Yes, absolutely. In terms of how the project implementation itself went, we obviously had some challenges, because it was not very clear what the client wanted. Although, we ultimately knew what they wanted to achieve in terms of reporting, it wasn’t clear what type of reports they wanted, especially in terms of infrastructure requirements, how the data on the production environment was going to be transferred and how the changes in the reports were supposed to be happening. Those were some challenges that we had.

The biggest value you’ve added was defining the big picture.

You helped us actually to define that, in terms of production environment, what needs to be run and where, how to stage data and how much time it would take. These are the typical challenges in terms of implementation and in terms of a bigger picture. They should be the focus of the architecture itself in terms of creating reports, how long it takes and how they should be. But, I think the biggest value that you’ve added is by defining the big picture to find out how many servers we needed, what services we were going to run and how they needed to be connected that helped us develop an automation scheduling.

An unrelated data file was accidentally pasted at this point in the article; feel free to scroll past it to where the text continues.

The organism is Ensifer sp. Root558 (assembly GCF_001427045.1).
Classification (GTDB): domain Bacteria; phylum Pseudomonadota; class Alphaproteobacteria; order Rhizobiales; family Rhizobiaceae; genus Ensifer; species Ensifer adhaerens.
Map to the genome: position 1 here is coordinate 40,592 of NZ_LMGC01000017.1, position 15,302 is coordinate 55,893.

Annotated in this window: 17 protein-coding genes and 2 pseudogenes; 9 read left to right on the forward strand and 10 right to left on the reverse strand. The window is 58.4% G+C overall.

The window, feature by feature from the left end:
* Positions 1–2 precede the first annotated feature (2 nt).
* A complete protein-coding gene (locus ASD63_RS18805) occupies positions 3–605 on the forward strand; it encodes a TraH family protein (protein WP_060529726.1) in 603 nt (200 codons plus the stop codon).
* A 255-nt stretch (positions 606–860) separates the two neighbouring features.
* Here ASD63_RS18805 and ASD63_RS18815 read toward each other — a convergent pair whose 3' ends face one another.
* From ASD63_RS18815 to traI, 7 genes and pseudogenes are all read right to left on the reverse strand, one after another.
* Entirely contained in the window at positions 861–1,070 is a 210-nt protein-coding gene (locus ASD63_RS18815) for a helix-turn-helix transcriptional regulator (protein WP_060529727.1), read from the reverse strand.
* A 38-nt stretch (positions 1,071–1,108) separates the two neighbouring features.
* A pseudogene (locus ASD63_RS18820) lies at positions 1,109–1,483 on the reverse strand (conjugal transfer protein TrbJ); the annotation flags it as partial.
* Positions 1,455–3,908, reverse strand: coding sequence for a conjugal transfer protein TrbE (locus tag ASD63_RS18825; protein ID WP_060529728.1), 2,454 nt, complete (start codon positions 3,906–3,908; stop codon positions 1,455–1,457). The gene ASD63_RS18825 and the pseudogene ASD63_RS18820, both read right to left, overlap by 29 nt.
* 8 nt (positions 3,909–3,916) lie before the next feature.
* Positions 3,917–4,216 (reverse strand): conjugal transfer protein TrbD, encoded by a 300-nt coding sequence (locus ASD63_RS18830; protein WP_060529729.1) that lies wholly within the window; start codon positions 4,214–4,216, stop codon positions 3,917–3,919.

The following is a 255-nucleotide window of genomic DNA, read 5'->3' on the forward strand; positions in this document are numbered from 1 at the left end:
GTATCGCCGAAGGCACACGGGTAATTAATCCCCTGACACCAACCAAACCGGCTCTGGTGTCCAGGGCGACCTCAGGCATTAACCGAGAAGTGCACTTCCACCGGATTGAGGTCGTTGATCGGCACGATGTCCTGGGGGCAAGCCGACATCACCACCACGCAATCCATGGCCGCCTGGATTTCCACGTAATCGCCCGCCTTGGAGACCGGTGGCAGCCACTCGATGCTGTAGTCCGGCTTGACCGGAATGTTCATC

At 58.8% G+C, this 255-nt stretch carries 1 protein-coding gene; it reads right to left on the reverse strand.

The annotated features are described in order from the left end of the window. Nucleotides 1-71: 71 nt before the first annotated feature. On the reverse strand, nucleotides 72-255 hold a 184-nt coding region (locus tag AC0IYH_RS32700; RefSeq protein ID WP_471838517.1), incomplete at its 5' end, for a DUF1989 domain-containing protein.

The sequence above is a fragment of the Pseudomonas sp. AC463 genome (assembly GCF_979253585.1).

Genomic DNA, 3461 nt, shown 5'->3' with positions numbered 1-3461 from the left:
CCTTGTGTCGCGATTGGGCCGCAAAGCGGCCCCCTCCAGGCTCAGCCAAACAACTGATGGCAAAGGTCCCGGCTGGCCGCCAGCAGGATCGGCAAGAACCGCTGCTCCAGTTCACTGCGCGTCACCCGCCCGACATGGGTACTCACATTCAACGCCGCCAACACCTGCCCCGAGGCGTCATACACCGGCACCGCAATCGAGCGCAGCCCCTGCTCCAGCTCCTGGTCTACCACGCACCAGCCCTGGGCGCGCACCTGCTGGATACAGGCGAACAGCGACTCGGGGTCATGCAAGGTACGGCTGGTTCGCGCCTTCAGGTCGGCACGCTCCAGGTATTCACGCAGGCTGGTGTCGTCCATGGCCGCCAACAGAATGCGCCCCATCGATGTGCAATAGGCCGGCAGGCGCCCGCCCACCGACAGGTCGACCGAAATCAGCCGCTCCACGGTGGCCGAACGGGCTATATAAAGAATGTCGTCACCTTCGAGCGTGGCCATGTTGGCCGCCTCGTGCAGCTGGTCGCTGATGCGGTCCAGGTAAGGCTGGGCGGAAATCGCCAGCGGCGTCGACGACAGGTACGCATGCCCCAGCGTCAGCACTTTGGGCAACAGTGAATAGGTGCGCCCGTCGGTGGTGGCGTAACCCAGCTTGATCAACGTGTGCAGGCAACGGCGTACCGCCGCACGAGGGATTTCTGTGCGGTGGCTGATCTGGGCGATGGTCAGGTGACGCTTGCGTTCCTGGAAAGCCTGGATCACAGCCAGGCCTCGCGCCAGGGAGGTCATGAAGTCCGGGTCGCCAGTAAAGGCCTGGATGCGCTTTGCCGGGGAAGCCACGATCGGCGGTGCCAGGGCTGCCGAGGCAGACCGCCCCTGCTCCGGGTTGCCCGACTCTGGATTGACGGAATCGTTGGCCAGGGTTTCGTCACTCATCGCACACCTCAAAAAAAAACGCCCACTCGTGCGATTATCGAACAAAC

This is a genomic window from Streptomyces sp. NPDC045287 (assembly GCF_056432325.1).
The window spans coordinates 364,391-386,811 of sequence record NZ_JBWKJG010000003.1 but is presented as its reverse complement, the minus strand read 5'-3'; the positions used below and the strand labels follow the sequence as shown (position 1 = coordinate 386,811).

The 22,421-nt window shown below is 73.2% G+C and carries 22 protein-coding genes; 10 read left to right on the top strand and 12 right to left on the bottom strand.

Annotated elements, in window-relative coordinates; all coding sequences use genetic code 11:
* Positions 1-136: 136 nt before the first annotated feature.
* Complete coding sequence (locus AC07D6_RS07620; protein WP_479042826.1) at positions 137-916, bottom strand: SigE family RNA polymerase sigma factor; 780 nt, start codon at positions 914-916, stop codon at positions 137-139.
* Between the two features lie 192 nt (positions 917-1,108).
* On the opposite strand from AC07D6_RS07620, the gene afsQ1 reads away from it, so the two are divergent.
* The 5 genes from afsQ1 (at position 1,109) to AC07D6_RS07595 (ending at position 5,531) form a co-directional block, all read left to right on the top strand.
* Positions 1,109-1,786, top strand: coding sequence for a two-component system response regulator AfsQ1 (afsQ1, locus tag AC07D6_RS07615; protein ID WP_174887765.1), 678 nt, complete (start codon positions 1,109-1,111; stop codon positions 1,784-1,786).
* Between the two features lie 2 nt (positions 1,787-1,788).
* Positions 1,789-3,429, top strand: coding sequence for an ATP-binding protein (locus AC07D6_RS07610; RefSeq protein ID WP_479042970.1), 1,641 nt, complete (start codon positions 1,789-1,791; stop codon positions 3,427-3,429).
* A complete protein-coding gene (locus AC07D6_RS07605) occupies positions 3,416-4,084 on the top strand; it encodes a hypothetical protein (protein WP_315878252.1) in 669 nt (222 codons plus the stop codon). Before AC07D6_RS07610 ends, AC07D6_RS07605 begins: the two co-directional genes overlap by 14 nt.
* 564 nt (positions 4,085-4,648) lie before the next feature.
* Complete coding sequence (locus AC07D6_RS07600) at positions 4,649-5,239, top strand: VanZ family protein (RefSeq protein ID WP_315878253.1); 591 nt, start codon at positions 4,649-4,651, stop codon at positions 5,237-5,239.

Defining the bigger picture, that’s what differentiates BI consultant from BI developer.

I think the key difference is – if you look for a great BI, between the developers and consultants, the developers would immediately dive deep into defining regulations. They are going deep to subject matter, while the core is to define the bigger picture. You started with the bigger picture and you kept emphasizing it to us to understand how you would use your service and how everything else would really work. I think that’s what differentiates BI consultant from BI developer.

- How did you think we worked with the developers? How easy it was to pick up and share information? Do you think the project went smoothly?

From the management perspective, what I would look for is how much of your time it would take for you to become productive and how much of the developers’ time you’d take.

So, you needed the information, the schema, the data types and the volume of information for you to get started. From the management perspective, the key I would look for is how much time you consume and how much of the developers’ time you’re taking for you to get started. I think you didn’t take too much time. You picked up really quickly. From a manager perspective, it’s important how much of your time would it take to become productive. You did really well. I think you picked up very quickly, set yourself up quickly in terms of information architecture. You didn’t take that much time from the developers as our previous vendors did.

- Thank you. And finally, Ramesh, what feedback did you hear from the users?

The feedback was good. We had issues from time to time regarding some system delays, but on the reporting site the data was always correct. Unfortunately, we didn’t have a direct relationship with the client, but we still got a good feedback.